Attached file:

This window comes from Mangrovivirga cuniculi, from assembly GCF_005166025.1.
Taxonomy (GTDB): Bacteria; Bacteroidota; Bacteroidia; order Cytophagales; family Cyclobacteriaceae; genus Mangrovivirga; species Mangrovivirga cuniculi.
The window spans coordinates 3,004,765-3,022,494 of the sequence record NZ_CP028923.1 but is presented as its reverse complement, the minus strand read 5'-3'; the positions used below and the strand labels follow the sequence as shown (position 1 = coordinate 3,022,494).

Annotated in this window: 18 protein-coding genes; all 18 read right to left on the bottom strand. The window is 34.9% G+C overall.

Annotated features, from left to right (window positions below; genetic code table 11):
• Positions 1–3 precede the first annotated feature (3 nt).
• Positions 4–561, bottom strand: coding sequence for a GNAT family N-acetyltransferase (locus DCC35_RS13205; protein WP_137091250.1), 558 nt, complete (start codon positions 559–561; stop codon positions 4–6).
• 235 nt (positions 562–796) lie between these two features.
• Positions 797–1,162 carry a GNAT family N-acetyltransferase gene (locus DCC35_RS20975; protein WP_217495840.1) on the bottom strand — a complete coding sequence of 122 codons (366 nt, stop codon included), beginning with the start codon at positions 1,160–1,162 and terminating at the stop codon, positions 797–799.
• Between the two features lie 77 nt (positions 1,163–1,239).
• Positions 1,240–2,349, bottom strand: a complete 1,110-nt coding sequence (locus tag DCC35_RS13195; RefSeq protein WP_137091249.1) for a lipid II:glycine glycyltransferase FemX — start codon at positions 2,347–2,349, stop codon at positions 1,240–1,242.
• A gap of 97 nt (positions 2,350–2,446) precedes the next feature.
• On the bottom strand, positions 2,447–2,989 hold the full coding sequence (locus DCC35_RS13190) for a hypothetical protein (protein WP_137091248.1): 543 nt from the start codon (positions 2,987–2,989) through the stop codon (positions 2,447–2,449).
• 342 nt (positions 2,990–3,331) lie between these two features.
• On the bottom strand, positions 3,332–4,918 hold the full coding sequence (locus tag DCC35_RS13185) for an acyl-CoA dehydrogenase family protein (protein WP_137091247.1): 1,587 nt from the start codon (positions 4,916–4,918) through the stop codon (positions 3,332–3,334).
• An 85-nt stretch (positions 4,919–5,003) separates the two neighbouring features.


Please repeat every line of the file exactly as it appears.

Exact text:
This window comes from Mangrovivirga cuniculi, from assembly GCF_005166025.1.
Taxonomy (GTDB): Bacteria; Bacteroidota; Bacteroidia; order Cytophagales; family Cyclobacteriaceae; genus Mangrovivirga; species Mangrovivirga cuniculi.
The window spans coordinates 3,004,765-3,022,494 of the sequence record NZ_CP028923.1 but is presented as its reverse complement, the minus strand read 5'-3'; the positions used below and the strand labels follow the sequence as shown (position 1 = coordinate 3,022,494).

Annotated in this window: 18 protein-coding genes; all 18 read right to left on the bottom strand. The window is 34.9% G+C overall.

Annotated features, from left to right (window positions below; genetic code table 11):
• Positions 1–3 precede the first annotated feature (3 nt).
• Positions 4–561, bottom strand: coding sequence for a GNAT family N-acetyltransferase (locus DCC35_RS13205; protein WP_137091250.1), 558 nt, complete (start codon positions 559–561; stop codon positions 4–6).
• 235 nt (positions 562–796) lie between these two features.
• Positions 797–1,162 carry a GNAT family N-acetyltransferase gene (locus DCC35_RS20975; protein WP_217495840.1) on the bottom strand — a complete coding sequence of 122 codons (366 nt, stop codon included), beginning with the start codon at positions 1,160–1,162 and terminating at the stop codon, positions 797–799.
• Between the two features lie 77 nt (positions 1,163–1,239).
• Positions 1,240–2,349, bottom strand: a complete 1,110-nt coding sequence (locus tag DCC35_RS13195; RefSeq protein WP_137091249.1) for a lipid II:glycine glycyltransferase FemX — start codon at positions 2,347–2,349, stop codon at positions 1,240–1,242.
• A gap of 97 nt (positions 2,350–2,446) precedes the next feature.
• On the bottom strand, positions 2,447–2,989 hold the full coding sequence (locus DCC35_RS13190) for a hypothetical protein (protein WP_137091248.1): 543 nt from the start codon (positions 2,987–2,989) through the stop codon (positions 2,447–2,449).
• 342 nt (positions 2,990–3,331) lie between these two features.
• On the bottom strand, positions 3,332–4,918 hold the full coding sequence (locus tag DCC35_RS13185) for an acyl-CoA dehydrogenase family protein (protein WP_137091247.1): 1,587 nt from the start codon (positions 4,916–4,918) through the stop codon (positions 3,332–3,334).
• An 85-nt stretch (positions 4,919–5,003) separates the two neighbouring features.